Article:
Lottery Advertising and Regressive Spending

Lottery is a classic example of what economists call regressive spending: it takes a greater share of income from lower-income people than it gives back. It also discourages other forms of spending that might improve their lives, such as education or healthcare. Moreover, it undermines the sense of fairness and equity that society has long cherished. But most of all, it lulls people into an unrealistic fantasy that they will become rich through their own efforts, obscuring the reality that wealth is usually created by a combination of hard work and luck.

Lotteries are an ancient pastime, as attested by everything from Nero’s love of them to their presence in the Bible (where they were used for all sorts of things, including determining the distribution of Jesus’s garments). But the modern state-run lottery is something quite different. It’s an enormously profitable enterprise, and the state governments that run it have a powerful incentive to maintain the momentum of its popularity. They know that it has a built-in audience, and they use that audience’s psychology to their advantage: the lottery is an addictive form of gambling.

The modern lottery has its origins in the post-World War II era, when states were looking for ways to fund their social safety nets without angering an increasingly anti-tax electorate. Politicians argued that the lottery would give them hundreds of millions in revenue, thereby allowing them to avoid raising taxes or cutting services. Cohen writes that “the lottery appeared to be a budgetary miracle, an opportunity for politicians to make money appear magically out of thin air.”

But the real motivation for states to adopt lotteries was less ideological than financial. As they did with other types of gambling, they saw the lottery as a way to extract tax dollars from people voluntarily, rather than imposing them through onerous state taxes.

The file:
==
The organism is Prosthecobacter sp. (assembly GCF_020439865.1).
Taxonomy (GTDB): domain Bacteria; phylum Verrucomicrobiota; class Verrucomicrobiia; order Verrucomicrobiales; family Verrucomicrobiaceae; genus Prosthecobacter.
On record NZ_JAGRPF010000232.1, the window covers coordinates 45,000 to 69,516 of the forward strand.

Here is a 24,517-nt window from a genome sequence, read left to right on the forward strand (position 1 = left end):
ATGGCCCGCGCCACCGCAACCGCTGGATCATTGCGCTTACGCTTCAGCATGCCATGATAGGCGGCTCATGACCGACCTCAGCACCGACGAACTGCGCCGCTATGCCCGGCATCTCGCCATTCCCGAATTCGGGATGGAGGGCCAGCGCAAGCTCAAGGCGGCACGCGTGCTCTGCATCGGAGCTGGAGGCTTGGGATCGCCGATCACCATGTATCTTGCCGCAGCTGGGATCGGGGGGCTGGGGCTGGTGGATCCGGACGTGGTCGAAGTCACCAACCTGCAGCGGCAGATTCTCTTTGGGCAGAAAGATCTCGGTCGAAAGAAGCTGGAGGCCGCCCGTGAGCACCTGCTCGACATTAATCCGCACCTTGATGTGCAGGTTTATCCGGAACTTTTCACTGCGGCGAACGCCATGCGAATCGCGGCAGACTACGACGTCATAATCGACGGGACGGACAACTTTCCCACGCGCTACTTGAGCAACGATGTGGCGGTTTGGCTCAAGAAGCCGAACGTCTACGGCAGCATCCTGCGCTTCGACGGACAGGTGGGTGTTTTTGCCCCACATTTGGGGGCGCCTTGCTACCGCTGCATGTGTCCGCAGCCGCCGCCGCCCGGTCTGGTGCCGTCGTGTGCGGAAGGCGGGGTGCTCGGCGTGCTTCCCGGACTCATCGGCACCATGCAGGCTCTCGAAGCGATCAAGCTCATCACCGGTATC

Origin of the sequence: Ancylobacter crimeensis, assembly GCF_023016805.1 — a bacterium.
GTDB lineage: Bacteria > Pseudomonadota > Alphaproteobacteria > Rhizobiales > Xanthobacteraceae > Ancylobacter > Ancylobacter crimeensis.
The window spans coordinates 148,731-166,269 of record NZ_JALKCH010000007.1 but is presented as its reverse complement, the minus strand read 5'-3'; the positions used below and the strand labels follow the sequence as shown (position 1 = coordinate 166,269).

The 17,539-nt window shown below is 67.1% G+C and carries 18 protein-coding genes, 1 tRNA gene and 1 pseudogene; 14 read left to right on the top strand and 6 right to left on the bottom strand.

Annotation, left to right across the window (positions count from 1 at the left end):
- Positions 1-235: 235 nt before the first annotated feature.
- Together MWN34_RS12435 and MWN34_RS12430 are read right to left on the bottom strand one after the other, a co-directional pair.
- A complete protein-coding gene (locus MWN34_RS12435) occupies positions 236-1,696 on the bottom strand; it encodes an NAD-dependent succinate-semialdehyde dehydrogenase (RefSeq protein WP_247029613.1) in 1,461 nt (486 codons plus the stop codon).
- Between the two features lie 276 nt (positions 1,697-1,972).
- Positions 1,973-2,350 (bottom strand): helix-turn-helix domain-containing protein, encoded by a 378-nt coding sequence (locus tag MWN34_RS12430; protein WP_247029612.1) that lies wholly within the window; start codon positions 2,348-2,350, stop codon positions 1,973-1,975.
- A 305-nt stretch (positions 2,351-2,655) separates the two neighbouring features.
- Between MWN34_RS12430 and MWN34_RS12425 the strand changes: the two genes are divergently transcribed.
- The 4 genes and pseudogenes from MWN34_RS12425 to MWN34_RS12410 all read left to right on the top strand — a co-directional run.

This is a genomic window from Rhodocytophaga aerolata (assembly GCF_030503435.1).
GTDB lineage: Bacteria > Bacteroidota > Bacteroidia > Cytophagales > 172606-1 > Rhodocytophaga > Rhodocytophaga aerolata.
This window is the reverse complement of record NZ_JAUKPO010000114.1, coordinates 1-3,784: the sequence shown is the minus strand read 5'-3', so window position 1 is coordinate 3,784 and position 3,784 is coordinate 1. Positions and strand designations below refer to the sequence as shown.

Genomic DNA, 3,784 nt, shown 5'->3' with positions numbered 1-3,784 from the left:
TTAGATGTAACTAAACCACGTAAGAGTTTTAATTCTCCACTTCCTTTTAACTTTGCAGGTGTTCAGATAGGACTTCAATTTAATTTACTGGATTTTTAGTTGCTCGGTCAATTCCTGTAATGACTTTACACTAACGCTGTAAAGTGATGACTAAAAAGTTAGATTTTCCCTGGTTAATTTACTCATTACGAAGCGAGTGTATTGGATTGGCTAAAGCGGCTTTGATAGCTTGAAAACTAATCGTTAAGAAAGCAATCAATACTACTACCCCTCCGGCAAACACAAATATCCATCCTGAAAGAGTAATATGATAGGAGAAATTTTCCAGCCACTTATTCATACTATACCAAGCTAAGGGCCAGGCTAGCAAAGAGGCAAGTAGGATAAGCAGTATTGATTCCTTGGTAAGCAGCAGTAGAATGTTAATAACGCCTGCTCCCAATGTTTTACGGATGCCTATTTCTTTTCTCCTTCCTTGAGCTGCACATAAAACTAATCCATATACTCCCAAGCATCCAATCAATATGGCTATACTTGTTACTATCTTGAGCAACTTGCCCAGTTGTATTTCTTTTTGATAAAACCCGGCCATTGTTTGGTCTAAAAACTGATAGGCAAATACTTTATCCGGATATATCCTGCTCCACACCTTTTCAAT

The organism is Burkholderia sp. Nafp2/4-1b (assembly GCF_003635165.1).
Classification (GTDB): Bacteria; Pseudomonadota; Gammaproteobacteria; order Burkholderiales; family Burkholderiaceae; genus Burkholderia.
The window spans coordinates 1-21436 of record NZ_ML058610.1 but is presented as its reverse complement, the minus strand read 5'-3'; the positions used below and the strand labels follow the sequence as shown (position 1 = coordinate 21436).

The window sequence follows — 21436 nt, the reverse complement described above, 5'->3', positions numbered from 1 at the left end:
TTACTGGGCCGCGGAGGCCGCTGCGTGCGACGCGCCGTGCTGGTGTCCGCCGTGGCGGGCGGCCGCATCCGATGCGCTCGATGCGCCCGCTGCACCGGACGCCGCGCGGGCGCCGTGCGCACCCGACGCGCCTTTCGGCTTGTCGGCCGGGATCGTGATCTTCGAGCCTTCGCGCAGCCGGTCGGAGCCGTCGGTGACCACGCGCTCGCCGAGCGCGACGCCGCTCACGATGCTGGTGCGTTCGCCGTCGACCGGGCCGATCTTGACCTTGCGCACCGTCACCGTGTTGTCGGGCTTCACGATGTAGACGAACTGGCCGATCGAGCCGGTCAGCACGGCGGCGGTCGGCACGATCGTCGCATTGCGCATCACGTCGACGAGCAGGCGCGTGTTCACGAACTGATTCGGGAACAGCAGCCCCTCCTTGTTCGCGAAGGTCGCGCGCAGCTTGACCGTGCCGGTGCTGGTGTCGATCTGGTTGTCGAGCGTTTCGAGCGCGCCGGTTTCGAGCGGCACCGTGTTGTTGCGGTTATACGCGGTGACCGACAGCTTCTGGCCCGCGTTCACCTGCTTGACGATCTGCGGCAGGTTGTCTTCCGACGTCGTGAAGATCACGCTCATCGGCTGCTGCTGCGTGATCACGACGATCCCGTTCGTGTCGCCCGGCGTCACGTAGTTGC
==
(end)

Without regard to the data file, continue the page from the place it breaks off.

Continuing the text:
In the early years of the modern lottery era, revenues were explosive but soon leveled off and eventually declined. The decline was largely due to the introduction of new games, most of them scratch-off tickets, which offer smaller prizes but higher odds than traditional lottery drawings.

These innovations changed the nature of the game, but they also obscured the regressivity and skewed spending patterns. Traditionally, lottery advertising has been focused on promoting the fun of playing. The ads show people having a blast with the game, and they’re meant to convey that anyone can be lucky. But the regressivity of lottery spending is still there, and it’s hard to miss.

The lottery is a regressive tax on poor people, but it’s not as bad as some other taxes. And the wealthy do play it, too—they spend, on average, about a tenth of their incomes on tickets each year. They may be less likely to win the jackpot than poor people, but they’re no less committed to the hobby. In fact, they’re more committed to it than the poorest players. They buy more tickets, and they’re more likely to have complex quote-unquote systems of buying their tickets at certain stores or at particular times of day.